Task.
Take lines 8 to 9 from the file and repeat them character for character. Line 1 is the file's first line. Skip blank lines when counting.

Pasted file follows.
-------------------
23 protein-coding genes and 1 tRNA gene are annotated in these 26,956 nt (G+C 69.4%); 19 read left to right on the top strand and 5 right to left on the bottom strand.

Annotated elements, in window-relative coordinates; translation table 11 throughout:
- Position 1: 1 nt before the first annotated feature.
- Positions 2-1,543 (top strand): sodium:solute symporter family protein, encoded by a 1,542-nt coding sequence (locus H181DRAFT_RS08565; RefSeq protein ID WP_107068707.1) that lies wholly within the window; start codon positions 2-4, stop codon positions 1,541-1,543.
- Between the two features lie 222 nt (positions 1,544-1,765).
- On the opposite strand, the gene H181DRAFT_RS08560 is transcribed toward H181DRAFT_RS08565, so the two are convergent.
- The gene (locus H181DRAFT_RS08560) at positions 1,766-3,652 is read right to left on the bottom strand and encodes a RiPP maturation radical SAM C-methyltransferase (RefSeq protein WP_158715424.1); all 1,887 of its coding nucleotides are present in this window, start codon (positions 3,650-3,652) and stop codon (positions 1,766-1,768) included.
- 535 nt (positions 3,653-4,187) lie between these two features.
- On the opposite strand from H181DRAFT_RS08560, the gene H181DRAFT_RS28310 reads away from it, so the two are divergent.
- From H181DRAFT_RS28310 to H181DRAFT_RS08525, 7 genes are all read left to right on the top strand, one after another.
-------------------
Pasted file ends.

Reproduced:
- 535 nt (positions 3,653-4,187) lie between these two features.
- On the opposite strand from H181DRAFT_RS08560, the gene H181DRAFT_RS28310 reads away from it, so the two are divergent.